But in the case of the Freemen, it was more than a tool to harass—it became a sort of currency.
For example, as Finley learned late in 1995, the Freemen had filed a $77 million lien against the Secretary of the United States Treasury. The checks Schweitzer handed out to his students were called “warrants,” and they were supposed to be backed by the supposed value of the liens.
Pure snake oil, according to the vast majority of legal and financial experts, then and now. But you have to take into account, “the power to believe in something you want to believe is true,” explained Greg diGiere, a former researcher in the California Senate Office of Research. “A lot of very intelligent people have fallen for this.”
In 1997, DiGiere put together a report for state lawmakers called “Tactics of California’s Anti-Government Extremists.” At that point, California and other states were starting to tighten up the rules on these liens, in direct response to tactics of the militia movement. But in his heyday, Schweitzer had an eager following. According to DiGiere’s report, more than 800 people, Finley included, took classes from the Freemen in Montana. And hundreds believed—or suspended disbelief—in the Freemen’s convoluted parallel economy.
“They had this beautiful, pseudo-legal rationale,” said Mark Pitcavage, who has followed how the Freemen and other groups use “fictitious financial instruments” for years. He now works for the American Anti-Defamation League. “They did this magical trick, and then out of the goodness of their hearts, they were going to let you access some of the value of those liens,” Pitcavage explained. “You had a certain number of people who believed that Schweitzer had really found the secret that the bankers were trying to hide from everybody.”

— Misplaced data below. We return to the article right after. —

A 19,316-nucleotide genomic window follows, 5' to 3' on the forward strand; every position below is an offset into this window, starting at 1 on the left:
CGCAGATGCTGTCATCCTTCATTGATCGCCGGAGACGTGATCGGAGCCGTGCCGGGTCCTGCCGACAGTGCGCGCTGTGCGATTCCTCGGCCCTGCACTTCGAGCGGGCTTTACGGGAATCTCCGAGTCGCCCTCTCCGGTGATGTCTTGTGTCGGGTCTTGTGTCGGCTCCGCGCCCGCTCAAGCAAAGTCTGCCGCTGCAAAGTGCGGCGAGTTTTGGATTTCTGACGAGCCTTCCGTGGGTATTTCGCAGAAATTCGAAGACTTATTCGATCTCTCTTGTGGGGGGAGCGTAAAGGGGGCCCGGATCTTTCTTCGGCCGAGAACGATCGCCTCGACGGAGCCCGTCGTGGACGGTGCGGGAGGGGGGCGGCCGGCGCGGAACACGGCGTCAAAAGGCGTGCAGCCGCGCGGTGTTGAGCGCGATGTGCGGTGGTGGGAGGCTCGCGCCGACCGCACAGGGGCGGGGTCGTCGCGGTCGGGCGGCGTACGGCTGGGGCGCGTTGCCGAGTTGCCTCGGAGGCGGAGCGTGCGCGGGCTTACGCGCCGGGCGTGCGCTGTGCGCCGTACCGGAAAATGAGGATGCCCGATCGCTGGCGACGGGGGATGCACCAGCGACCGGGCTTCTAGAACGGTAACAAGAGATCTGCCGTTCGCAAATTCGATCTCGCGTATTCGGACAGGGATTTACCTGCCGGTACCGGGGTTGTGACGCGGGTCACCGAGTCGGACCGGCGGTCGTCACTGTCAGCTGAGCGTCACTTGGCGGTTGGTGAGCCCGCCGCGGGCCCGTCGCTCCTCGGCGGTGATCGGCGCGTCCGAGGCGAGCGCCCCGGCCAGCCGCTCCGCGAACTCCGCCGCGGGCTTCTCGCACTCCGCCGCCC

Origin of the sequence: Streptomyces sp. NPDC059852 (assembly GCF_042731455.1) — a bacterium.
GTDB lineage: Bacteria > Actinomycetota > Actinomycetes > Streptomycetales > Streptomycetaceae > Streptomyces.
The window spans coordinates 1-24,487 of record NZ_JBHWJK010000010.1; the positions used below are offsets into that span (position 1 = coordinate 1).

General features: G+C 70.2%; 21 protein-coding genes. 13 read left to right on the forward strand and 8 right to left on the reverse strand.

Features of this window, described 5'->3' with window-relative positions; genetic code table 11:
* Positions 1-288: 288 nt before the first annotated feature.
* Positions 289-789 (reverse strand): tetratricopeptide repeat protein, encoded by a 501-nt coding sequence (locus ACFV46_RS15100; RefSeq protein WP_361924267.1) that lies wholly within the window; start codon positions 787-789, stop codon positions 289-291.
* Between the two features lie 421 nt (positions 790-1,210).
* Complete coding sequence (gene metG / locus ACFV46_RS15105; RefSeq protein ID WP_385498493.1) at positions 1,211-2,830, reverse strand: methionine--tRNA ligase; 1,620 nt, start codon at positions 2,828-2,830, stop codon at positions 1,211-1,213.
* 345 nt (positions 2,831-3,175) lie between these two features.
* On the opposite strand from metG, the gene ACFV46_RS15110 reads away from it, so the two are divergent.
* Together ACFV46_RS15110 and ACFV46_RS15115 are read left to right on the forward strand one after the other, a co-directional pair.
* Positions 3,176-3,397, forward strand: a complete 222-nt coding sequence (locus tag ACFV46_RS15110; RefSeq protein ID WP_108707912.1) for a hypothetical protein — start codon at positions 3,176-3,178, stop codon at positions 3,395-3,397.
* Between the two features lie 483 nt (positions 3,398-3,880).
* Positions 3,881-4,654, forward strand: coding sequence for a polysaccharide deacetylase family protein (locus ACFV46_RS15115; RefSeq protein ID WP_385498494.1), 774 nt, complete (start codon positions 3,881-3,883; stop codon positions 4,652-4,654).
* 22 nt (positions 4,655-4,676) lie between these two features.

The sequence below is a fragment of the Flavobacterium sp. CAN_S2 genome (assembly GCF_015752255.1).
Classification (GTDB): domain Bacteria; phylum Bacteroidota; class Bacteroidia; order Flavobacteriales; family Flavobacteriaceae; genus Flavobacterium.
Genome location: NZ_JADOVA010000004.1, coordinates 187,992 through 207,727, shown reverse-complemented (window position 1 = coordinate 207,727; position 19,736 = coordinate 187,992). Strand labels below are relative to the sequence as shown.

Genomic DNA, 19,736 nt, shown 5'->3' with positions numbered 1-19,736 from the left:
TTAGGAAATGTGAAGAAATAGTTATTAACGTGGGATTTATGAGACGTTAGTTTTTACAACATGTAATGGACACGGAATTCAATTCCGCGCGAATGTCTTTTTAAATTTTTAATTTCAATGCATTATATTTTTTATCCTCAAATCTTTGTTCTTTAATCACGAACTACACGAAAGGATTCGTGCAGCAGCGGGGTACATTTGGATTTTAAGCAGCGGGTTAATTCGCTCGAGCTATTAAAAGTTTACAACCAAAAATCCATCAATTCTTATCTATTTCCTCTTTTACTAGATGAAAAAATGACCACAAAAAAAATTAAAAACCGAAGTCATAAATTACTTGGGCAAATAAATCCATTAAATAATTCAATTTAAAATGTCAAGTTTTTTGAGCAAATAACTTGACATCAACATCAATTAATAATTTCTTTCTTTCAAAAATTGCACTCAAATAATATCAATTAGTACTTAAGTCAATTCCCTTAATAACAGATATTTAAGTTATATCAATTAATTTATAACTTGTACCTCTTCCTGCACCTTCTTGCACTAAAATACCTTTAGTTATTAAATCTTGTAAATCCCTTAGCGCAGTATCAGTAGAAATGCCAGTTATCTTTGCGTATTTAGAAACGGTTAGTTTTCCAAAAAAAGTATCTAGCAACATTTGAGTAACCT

After the class, Finley brought a business proposal to Schweitzer. That business proposal would later show up as evidence used against Finley in his trial for bank fraud.
Schweitzer gave Finley a $360,000 check to pay off his IRS debt, the idea being if there was anything left, the IRS would refund the difference to Finley. Schweitzer also gave Finley a check to pay off the mortgages Finley had on his condominiums. Most importantly, Schweitzer made a big investment in Finley’s dream of expanding his bookstore business.
“My deal with him was that he would become a 35 percent investor in RJ Finley Enterprises, which would open 19 additional America’s Legal Bookstores across the United States.”
In return for making Schweitzer a partner, Finley walked away from the meeting with a check for $6,125,000.
Excited when he returned home, Finley called Blossom Dunng, a vice president of the Bank of America, and gave her the good news. On December 28, 1995, Dunng came to the bookstore in person, took the $6 million check and gave him a collection receipt.